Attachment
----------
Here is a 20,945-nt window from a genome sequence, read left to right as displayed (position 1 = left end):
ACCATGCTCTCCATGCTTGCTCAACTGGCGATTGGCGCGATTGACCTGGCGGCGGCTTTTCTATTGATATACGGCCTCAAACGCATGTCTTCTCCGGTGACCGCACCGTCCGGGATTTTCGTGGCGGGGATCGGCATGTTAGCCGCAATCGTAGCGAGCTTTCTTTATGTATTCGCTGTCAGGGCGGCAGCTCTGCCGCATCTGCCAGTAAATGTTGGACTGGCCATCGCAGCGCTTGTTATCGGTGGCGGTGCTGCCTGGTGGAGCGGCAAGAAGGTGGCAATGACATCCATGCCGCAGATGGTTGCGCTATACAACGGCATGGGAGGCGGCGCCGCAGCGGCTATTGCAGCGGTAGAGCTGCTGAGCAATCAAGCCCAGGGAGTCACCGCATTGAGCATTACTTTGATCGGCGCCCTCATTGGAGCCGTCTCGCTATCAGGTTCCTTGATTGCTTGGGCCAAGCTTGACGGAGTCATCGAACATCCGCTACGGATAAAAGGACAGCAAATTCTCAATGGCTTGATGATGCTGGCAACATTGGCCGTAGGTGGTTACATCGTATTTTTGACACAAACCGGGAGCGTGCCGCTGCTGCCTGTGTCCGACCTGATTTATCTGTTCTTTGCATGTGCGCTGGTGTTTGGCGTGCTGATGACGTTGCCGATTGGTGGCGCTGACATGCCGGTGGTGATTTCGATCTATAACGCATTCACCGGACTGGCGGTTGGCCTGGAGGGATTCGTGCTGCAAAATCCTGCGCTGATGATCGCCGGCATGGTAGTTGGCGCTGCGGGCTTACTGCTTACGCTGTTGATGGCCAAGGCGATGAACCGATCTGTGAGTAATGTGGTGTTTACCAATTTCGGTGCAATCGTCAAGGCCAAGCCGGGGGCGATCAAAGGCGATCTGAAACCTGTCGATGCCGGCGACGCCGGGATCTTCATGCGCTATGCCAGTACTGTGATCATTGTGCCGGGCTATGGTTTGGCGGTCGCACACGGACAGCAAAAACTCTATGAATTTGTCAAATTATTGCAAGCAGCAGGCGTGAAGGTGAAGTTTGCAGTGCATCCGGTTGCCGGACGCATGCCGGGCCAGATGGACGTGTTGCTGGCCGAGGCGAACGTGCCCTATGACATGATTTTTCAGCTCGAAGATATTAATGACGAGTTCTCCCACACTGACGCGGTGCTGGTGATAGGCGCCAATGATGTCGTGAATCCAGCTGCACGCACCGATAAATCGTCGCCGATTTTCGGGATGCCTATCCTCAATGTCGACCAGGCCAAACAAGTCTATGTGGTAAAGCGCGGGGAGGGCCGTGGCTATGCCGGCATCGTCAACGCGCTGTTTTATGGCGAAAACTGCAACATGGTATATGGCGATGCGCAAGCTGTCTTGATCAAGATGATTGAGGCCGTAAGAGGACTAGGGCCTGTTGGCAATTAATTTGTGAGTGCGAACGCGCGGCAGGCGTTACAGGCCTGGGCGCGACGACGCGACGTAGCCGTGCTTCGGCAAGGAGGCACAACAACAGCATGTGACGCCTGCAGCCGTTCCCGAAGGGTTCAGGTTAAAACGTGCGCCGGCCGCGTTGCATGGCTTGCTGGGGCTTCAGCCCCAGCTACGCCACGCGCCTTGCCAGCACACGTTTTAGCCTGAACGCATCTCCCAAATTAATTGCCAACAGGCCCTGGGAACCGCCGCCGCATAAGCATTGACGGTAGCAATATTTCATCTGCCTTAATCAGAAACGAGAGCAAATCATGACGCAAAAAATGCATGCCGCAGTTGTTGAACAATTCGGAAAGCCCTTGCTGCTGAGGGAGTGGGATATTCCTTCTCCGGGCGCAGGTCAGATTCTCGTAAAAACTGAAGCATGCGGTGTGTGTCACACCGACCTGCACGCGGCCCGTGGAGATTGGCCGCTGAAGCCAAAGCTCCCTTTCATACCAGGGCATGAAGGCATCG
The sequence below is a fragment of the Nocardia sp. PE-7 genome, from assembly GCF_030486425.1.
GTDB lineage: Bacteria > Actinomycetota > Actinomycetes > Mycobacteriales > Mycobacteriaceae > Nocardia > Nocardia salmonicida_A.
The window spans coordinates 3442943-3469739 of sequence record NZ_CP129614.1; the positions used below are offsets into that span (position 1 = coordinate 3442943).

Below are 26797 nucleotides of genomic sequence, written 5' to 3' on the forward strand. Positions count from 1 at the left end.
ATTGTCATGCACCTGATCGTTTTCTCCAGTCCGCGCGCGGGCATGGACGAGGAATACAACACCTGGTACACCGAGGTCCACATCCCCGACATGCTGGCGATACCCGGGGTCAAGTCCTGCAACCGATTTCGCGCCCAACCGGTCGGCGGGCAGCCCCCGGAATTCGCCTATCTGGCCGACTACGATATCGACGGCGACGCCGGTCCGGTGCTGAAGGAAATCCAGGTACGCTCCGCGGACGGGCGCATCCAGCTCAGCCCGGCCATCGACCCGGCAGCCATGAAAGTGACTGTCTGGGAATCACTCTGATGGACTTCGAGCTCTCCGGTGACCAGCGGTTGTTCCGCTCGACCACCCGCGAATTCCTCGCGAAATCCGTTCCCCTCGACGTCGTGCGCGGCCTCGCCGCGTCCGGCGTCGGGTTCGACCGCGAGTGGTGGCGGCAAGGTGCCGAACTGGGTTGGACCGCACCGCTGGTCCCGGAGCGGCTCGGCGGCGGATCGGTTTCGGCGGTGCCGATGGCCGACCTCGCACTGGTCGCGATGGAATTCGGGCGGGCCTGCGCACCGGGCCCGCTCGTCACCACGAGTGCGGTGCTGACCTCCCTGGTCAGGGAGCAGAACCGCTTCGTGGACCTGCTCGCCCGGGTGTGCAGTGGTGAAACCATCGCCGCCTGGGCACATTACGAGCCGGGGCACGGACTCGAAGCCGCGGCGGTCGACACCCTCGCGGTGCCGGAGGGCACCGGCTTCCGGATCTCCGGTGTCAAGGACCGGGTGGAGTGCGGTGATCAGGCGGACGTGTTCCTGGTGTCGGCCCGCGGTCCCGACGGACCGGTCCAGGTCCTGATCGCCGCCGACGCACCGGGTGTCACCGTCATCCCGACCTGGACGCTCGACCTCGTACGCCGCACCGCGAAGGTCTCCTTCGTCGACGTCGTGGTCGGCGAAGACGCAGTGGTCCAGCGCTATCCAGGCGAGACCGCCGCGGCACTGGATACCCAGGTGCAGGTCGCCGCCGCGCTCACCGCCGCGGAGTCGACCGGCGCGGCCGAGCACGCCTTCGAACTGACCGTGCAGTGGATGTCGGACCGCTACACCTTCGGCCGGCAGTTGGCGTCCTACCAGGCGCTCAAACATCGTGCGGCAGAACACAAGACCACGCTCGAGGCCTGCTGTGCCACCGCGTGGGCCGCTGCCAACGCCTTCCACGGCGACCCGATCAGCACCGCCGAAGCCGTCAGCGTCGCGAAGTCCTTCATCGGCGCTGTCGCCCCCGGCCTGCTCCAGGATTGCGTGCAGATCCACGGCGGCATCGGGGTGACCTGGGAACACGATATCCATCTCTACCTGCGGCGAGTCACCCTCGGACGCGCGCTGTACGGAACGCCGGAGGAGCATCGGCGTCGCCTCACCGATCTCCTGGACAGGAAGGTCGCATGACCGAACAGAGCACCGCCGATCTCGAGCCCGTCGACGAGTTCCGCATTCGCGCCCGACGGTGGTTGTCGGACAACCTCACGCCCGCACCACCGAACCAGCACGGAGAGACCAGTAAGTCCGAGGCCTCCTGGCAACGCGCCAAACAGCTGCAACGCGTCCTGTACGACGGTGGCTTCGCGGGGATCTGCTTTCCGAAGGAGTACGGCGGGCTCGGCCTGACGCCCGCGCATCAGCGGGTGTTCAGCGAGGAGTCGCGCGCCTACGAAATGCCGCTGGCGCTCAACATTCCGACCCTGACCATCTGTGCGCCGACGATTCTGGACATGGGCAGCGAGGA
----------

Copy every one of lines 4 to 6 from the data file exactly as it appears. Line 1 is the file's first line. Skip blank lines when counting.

GTDB lineage: Bacteria > Actinomycetota > Actinomycetes > Mycobacteriales > Mycobacteriaceae > Nocardia > Nocardia salmonicida_A.
The window spans coordinates 3442943-3469739 of sequence record NZ_CP129614.1; the positions used below are offsets into that span (position 1 = coordinate 3442943).

Below are 26797 nucleotides of genomic sequence, written 5' to 3' on the forward strand. Positions count from 1 at the left end.